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Effect of N-acetylcysteine on Bronchietasis

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I recently diagnosed bronchiectasis in a patient, with the help of a pulmonologist, so I was especially interested in this condition and this study. Bronchiectasis is a chronic lung disease that is described as permanent dilation of the bronchi and bronchioles and enlargement of mucus-secreting glands. Patients experience chronic excessive mucus secretions into the airway that results in a chronic cough and constant desire to expel the mucus. Inflammation, injury and changes to the shape of the bronchi, mucus collection and respiratory infections are the four major aspects that underlie bronchiectasis. 

The treatment of bronchiectasis is focused on managing the symptoms and reducing the number of respiratory infections. Mucoactive agents such as hypertonic saline, mannitol and erdosteine can bring about some improvements in some patients. Studies on inhaling dry powder of mannitol for 12 weeks reduced sputum in these patients, and short term use of erdosteine plus chest physical therapy reduced mucus secretion, but sample size has been small and duration is too short to conclude anything definitive. Long term antibiotic regimens are also used to reduce the frequency of exacerbations, although this approach can increase the risk of bacterial resistance and adverse events.

N-acetylcysteine (NAC) is a dietary supplement used to thin the mucus, amongst many other uses, and reduces the viscosity and elasticity of sputum as well as having anti-inflammatory and anti-oxidant activity. This action of thinning the mucus and reducing inflammation, plus a clinical trial using NAC 1200 mg/day that reduced the rate of exacerbations and improved quality of life in chronic obstructive pulmonary disease patients suggests that it could be helpful for those with bronchiectasis as well.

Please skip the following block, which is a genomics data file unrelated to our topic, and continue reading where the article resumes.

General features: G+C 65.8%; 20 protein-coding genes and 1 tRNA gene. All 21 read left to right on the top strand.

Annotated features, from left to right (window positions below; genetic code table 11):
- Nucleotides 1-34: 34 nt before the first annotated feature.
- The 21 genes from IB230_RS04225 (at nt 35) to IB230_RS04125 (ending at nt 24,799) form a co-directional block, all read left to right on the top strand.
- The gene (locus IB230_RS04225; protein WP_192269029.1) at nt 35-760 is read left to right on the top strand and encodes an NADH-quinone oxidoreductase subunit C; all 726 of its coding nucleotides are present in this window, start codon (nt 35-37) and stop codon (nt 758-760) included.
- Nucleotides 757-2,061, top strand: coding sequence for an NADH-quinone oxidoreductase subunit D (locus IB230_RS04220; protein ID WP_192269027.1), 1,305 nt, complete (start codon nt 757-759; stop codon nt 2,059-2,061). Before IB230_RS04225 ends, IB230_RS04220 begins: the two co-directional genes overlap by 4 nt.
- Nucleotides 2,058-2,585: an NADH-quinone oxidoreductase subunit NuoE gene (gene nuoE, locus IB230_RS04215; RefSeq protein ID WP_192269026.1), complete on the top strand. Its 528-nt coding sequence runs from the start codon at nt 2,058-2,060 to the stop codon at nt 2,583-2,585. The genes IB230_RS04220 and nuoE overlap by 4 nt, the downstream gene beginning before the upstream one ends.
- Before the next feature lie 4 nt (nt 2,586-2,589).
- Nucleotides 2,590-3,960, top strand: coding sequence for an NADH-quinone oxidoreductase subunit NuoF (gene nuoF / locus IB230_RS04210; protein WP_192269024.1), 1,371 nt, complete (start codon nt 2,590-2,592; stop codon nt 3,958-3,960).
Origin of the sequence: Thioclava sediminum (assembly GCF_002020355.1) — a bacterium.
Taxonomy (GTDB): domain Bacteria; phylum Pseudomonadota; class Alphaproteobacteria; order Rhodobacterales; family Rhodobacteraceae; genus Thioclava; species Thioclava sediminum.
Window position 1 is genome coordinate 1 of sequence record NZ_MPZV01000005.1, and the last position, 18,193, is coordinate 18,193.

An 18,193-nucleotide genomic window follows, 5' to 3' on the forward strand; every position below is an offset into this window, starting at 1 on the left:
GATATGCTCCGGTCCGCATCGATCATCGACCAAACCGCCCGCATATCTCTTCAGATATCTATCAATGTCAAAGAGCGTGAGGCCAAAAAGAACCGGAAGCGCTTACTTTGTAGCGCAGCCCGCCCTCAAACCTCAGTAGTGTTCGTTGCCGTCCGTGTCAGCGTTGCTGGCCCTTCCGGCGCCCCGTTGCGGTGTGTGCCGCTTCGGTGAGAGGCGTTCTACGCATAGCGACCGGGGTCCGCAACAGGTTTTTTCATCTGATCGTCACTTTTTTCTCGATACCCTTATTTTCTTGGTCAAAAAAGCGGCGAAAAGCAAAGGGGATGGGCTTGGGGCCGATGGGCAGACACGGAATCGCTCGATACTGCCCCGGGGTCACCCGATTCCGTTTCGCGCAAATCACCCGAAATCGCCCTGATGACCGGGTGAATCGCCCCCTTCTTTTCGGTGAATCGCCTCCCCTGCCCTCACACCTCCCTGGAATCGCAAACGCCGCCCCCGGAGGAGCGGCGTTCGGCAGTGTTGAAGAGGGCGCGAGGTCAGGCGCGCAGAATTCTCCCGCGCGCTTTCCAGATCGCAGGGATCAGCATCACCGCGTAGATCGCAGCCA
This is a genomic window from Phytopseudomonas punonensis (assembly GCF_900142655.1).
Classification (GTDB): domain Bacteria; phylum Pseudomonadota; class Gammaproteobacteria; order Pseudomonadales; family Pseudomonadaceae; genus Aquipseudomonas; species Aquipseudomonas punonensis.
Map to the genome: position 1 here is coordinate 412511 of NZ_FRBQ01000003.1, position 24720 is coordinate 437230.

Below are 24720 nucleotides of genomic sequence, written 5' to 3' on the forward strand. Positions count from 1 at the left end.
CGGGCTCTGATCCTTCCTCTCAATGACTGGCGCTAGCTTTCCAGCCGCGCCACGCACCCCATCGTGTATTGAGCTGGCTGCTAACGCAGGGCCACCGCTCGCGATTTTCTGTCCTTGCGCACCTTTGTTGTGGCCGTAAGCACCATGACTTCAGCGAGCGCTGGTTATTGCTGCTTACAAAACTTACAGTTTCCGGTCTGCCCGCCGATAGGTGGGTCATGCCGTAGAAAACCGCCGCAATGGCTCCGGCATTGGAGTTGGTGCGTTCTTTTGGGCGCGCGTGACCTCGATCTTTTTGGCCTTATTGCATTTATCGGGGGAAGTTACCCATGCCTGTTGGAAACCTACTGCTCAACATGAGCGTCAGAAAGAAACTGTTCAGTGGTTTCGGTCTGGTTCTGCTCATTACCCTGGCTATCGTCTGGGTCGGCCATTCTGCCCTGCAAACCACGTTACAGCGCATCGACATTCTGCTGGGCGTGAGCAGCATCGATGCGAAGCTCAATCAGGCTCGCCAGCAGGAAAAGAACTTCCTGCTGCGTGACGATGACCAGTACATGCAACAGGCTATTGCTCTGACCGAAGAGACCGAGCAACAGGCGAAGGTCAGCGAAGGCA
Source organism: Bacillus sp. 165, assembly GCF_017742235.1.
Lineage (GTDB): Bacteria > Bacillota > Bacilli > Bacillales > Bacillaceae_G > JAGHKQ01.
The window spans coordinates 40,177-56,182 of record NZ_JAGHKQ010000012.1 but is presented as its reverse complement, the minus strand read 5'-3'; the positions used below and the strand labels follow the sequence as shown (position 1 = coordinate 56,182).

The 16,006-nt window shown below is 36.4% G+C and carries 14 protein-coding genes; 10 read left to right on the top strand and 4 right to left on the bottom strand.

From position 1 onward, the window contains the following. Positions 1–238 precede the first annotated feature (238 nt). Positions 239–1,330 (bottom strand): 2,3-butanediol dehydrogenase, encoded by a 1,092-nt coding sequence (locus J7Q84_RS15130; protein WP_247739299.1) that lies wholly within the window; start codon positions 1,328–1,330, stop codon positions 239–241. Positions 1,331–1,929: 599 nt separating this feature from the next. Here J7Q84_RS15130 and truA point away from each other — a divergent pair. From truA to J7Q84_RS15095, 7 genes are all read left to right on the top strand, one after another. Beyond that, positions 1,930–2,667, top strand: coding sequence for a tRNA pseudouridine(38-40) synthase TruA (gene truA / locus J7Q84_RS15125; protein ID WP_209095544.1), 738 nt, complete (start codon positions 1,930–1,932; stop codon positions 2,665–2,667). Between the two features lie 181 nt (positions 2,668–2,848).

The purpose of the current study was to assess whether NAC 600 mg twice daily might reduce the number of exacerbations and improve quality of life.(1)  An exacerbation is defined as the increase in three or more key symptoms: cough, sputum volume and/or consistency, sputum purulence, breathlessness and /or exercise intolerance, fatigue, and coughing up blood for at least 48 hours.

A total of 161 patients were randomized with 81 receiving oral NAC 600 mg twice daily and 80 in the control group. Due to drop outs and deaths in both the treatment and control groups, there were in the end, 69 patients taking NAC and 70 in the control group. To emphasize the potential seriousness of bronchiectasis, one patient died of an acute exacerbation of bronchiectasis in the NAC group and 2 died of the same cause, in the control group.

The incidence of exacerbations in the NAC group was significantly lower than in the control group (1.31 vs 1.98 exacerbations per patient-year. The average number of exacerbations in the NAC group was 1, compared with 2 in the control group. A total of 24.7% in the NAC group and 11.3% in the control group remained free of any exacerbation during the 12 month period. In addition, while the time to the first exacerbation did not differ between the NAC group and the control group, the time to the second exacerbation was longer in the NAC group.

Commentary: This study is very encouraging in light of a disease with no known cure. Not only did it reduce the number of exacerbations, it also reduced the volume of sputum and improved quality of life.

NAC was also very well tolerated with a low incidence of adverse reactions and long term use of a year was found to be safe. It should be noted that there are subtypes of bronchiectasis, one being a dry bronchiectasis, and it is not clear if these individuals would benefit from NAC. While this study used NAC in oral encapsulated delivery, nebulized NAC might be a more effective way to deliver the medicine. I will be curious to learn if anyone has experience with that.

Reference:
1. Qi, Q., et al. Respiratory Research 2019: 20:73